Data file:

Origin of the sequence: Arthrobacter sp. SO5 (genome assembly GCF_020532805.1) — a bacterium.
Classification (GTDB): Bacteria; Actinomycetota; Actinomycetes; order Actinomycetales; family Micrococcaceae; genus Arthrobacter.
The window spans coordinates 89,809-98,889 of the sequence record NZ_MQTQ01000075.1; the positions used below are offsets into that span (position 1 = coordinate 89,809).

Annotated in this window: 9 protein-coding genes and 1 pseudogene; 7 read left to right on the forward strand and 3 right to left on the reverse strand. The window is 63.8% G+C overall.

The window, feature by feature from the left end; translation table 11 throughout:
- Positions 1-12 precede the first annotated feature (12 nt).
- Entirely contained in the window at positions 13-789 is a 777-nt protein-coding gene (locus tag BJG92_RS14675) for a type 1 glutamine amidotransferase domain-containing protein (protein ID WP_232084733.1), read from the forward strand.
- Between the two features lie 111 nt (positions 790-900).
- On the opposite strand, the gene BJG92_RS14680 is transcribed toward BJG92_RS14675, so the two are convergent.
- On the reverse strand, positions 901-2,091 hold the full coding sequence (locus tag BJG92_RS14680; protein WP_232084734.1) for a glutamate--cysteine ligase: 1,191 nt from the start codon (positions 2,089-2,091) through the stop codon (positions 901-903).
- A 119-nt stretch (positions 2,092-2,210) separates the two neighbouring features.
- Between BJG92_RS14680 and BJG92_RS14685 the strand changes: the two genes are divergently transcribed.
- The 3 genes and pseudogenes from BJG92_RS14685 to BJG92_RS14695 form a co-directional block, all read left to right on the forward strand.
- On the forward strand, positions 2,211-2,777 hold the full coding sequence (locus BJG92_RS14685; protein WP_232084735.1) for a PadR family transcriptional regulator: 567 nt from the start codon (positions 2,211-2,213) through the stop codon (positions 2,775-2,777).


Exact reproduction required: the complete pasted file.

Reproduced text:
Origin of the sequence: Arthrobacter sp. SO5 (genome assembly GCF_020532805.1) — a bacterium.
Classification (GTDB): Bacteria; Actinomycetota; Actinomycetes; order Actinomycetales; family Micrococcaceae; genus Arthrobacter.
The window spans coordinates 89,809-98,889 of the sequence record NZ_MQTQ01000075.1; the positions used below are offsets into that span (position 1 = coordinate 89,809).

Annotated in this window: 9 protein-coding genes and 1 pseudogene; 7 read left to right on the forward strand and 3 right to left on the reverse strand. The window is 63.8% G+C overall.

The window, feature by feature from the left end; translation table 11 throughout:
- Positions 1-12 precede the first annotated feature (12 nt).
- Entirely contained in the window at positions 13-789 is a 777-nt protein-coding gene (locus tag BJG92_RS14675) for a type 1 glutamine amidotransferase domain-containing protein (protein ID WP_232084733.1), read from the forward strand.
- Between the two features lie 111 nt (positions 790-900).
- On the opposite strand, the gene BJG92_RS14680 is transcribed toward BJG92_RS14675, so the two are convergent.
- On the reverse strand, positions 901-2,091 hold the full coding sequence (locus tag BJG92_RS14680; protein WP_232084734.1) for a glutamate--cysteine ligase: 1,191 nt from the start codon (positions 2,089-2,091) through the stop codon (positions 901-903).
- A 119-nt stretch (positions 2,092-2,210) separates the two neighbouring features.
- Between BJG92_RS14680 and BJG92_RS14685 the strand changes: the two genes are divergently transcribed.
- The 3 genes and pseudogenes from BJG92_RS14685 to BJG92_RS14695 form a co-directional block, all read left to right on the forward strand.
- On the forward strand, positions 2,211-2,777 hold the full coding sequence (locus BJG92_RS14685; protein WP_232084735.1) for a PadR family transcriptional regulator: 567 nt from the start codon (positions 2,211-2,213) through the stop codon (positions 2,775-2,777).